Comparison of children with and without ADHD on measures of neurocognitive ability and androgen exposure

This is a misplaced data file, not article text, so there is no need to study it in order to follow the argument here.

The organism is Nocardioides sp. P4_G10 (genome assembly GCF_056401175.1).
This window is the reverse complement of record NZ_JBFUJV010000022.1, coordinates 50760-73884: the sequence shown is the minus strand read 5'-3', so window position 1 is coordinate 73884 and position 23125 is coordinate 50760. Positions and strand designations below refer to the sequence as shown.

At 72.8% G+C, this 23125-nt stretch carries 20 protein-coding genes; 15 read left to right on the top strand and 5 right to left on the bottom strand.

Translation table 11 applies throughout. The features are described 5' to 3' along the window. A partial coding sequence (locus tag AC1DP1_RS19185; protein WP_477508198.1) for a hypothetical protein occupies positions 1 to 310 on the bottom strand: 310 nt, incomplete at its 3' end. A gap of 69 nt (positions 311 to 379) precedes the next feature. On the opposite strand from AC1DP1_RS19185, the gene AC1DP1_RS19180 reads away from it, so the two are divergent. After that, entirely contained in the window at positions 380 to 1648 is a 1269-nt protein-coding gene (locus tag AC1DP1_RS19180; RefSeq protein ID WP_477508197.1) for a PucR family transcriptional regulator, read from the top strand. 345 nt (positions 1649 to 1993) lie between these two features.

Boys with Attention-Deficit/Hyperactivity Disorder (ADHD) were recruited from a local neuropsychology office with controls recruited from the community to assess the relationship between prenatal androgen exposure and ADHD, as well as the possible cognitive correlates of this exposure. Putative physiological markers of prenatal androgen exposure that were measured for each child included several types of otoacoustic emissions (OAEs) as well as finger-length ratios (FLRs). Neurocognitive measures included tasks which assessed components of attention, general intelligence, reading ability, and visuospatial skills. Several other variables which may also be related to androgen exposure were included (e.g., sleep disturbance, handedness, number of older brothers) in the analyses. Children ranged in age from 7 to 12 years old with 13 controls, 19 children with ADHD/Combined Type (ADHD/C), 10 with ADHD/Inattentive Type (ADHD/IA), and an additional 11 children with ADHD/IA who were rated by their parents as having relatively high levels of an experimental construct (sluggish cognitive tempo; SCT). Because more boys than girls are diagnosed with ADHD, it was hypothesized that ADHD may be associated with prenatal masculinizing hormones (i.e., androgens), and that children with ADHD would appear more masculine on markers of androgen exposure (OAEs and FLRs) than controls. However, in our current study children with ADHD did not differ from controls on these measures. There was some evidence that children with SCT may represent a more homogenous group of children within the ADHD/IA diagnostic group, and that they may share a deficit in alerting attention. Consistent with theories suggesting subtype differences in attention, children with ADHD/C did not appear to have a deficit in alerting attention, but rather appeared more cognitively impulsive and to have a deficit in auditory attention. Children with SCT were more likely to be rated by their parents as having disrupted sleep.